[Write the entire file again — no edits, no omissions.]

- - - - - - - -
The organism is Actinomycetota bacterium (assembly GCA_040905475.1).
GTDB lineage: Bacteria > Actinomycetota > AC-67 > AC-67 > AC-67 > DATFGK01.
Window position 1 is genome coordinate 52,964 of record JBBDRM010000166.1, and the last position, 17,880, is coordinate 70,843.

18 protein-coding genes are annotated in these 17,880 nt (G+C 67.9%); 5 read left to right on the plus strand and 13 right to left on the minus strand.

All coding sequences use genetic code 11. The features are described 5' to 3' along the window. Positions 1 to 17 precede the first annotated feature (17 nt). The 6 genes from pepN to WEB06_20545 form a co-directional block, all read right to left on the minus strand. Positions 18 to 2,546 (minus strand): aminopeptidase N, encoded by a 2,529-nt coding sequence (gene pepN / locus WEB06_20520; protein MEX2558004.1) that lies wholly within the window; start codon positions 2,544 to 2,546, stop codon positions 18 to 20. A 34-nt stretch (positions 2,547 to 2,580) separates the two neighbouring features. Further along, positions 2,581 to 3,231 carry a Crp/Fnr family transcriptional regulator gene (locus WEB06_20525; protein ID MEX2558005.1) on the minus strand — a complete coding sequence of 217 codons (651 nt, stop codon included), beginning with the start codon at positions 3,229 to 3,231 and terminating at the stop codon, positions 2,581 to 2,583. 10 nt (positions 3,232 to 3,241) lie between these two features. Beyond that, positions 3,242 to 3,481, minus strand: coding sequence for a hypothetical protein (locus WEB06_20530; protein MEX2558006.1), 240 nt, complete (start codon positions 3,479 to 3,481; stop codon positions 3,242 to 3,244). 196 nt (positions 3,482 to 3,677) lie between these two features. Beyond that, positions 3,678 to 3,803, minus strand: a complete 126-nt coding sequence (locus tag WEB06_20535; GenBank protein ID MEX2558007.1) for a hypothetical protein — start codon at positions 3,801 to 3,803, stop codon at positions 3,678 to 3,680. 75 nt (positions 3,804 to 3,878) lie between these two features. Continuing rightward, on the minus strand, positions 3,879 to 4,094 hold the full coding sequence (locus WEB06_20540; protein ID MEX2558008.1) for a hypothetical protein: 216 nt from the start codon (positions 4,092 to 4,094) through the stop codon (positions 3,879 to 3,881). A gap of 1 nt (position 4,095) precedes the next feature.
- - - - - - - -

The organism is Actinomycetota bacterium (assembly GCA_040905475.1).
GTDB lineage: Bacteria > Actinomycetota > AC-67 > AC-67 > AC-67 > DATFGK01.
Window position 1 is genome coordinate 52,964 of record JBBDRM010000166.1, and the last position, 17,880, is coordinate 70,843.

18 protein-coding genes are annotated in these 17,880 nt (G+C 67.9%); 5 read left to right on the plus strand and 13 right to left on the minus strand.

All coding sequences use genetic code 11. The features are described 5' to 3' along the window. Positions 1 to 17 precede the first annotated feature (17 nt). The 6 genes from pepN to WEB06_20545 form a co-directional block, all read right to left on the minus strand. Positions 18 to 2,546 (minus strand): aminopeptidase N, encoded by a 2,529-nt coding sequence (gene pepN / locus WEB06_20520; protein MEX2558004.1) that lies wholly within the window; start codon positions 2,544 to 2,546, stop codon positions 18 to 20. A 34-nt stretch (positions 2,547 to 2,580) separates the two neighbouring features. Further along, positions 2,581 to 3,231 carry a Crp/Fnr family transcriptional regulator gene (locus WEB06_20525; protein ID MEX2558005.1) on the minus strand — a complete coding sequence of 217 codons (651 nt, stop codon included), beginning with the start codon at positions 3,229 to 3,231 and terminating at the stop codon, positions 2,581 to 2,583. 10 nt (positions 3,232 to 3,241) lie between these two features. Beyond that, positions 3,242 to 3,481, minus strand: coding sequence for a hypothetical protein (locus WEB06_20530; protein MEX2558006.1), 240 nt, complete (start codon positions 3,479 to 3,481; stop codon positions 3,242 to 3,244). 196 nt (positions 3,482 to 3,677) lie between these two features. Beyond that, positions 3,678 to 3,803, minus strand: a complete 126-nt coding sequence (locus tag WEB06_20535; GenBank protein ID MEX2558007.1) for a hypothetical protein — start codon at positions 3,801 to 3,803, stop codon at positions 3,678 to 3,680. 75 nt (positions 3,804 to 3,878) lie between these two features. Continuing rightward, on the minus strand, positions 3,879 to 4,094 hold the full coding sequence (locus WEB06_20540; protein ID MEX2558008.1) for a hypothetical protein: 216 nt from the start codon (positions 4,092 to 4,094) through the stop codon (positions 3,879 to 3,881). A gap of 1 nt (position 4,095) precedes the next feature.